The controversial Australian Broadband Guarantee (ABG) program was officially launched in its entirety by National ICT Minister Helen Coonan.
The $162.5 million plan offers incentive payments to Internet Service Providers (ISPs) to supply higher bandwidth services in regional, rural and remote areas of Australia at prices comparable to those available in metropolitan areas.
Coonan launched the ABG on the back of a growing list of 33 ISPs, including Cirrus Communications, Telstra and Optus, who have registered to participate in the program.
"A range of ISPs have registered and are now participating in the program and I expect more registrations over the coming weeks," Coonan said.
"We have required all approved providers to meet a very high standard of financial viability and required that they are not solely dependent upon ongoing Government funding.
"The Australian Broadband Guarantee has been designed to complement the roll-out of services under the new OPEL Network."
The plan is part of the government's $1.9 billion Australia Connected initiative, which will see ADSL2+ capabilities installed in 426 WiMax exchanges across regional and outer-metropolitan areas, and 15,000 kilometres of fibre optic backhaul rolled out to link rural and city networks and broaden links across the Bass Strait.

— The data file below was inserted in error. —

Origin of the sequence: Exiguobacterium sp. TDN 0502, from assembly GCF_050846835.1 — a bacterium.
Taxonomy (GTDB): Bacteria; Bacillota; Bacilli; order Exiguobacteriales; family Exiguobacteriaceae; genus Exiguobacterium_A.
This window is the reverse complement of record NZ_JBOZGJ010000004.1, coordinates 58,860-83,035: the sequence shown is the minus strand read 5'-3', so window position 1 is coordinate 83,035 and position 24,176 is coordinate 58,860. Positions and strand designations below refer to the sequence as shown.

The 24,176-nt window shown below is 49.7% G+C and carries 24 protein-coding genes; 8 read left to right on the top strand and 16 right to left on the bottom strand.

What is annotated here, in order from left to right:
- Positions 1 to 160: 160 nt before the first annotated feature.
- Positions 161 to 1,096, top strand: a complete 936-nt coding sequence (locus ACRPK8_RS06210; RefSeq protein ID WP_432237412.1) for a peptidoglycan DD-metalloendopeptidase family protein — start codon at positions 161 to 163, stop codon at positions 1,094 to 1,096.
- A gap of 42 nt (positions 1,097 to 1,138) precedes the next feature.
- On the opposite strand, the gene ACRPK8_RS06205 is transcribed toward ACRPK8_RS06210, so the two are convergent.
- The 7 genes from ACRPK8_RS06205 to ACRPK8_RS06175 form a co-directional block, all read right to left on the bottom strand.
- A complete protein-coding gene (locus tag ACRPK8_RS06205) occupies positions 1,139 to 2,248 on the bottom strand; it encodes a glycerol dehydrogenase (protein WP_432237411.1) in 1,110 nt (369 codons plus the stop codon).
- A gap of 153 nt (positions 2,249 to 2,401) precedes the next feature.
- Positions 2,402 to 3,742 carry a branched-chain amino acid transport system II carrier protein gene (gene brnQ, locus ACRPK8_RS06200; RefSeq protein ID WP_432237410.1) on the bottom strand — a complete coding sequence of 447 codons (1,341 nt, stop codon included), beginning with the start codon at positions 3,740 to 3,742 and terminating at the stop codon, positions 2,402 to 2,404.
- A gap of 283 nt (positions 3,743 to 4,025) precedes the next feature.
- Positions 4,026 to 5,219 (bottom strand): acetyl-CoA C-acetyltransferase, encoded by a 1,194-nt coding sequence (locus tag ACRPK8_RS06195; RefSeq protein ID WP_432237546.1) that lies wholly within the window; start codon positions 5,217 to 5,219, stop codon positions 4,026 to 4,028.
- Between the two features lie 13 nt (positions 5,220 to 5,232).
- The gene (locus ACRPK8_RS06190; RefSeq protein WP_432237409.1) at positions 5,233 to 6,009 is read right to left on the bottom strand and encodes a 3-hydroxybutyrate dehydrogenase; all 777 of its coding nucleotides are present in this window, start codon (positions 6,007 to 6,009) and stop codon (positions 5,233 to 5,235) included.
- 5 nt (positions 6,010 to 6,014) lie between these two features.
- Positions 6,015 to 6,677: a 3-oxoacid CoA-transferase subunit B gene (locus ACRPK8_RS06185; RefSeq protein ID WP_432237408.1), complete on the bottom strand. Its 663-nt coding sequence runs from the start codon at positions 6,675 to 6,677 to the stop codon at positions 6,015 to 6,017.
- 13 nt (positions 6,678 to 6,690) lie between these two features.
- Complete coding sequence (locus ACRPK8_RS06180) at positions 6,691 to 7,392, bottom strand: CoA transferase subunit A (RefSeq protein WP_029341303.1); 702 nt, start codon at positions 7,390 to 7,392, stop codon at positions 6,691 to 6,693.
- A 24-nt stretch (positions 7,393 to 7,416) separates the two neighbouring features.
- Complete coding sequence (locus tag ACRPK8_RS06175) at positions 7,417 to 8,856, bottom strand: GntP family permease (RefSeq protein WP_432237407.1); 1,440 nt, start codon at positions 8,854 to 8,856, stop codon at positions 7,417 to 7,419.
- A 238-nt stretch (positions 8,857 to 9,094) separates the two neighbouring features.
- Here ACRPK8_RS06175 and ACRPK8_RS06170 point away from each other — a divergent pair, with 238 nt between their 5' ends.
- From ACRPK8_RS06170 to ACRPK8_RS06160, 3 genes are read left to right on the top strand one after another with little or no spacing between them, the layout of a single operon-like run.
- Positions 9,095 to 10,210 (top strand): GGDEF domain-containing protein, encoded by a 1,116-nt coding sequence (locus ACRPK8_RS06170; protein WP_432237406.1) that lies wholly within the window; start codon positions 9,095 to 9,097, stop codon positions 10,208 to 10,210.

The initiative received $958 million from the $1.85 billion Broadband Connect program and more than $900 million from OPEL, a joint venture between Optus and rural service provider Elders, which has been tasked with deploying the infrastructure by 2009.
The ABG will fill holes in the OPEL project by providing satellite broadband to regions excluded from coverage areas.
Coonan said ISPs will have until September 30 this year to register for the program.
More than 1.5 million households and small businesses have acquired broadband connections since 2004.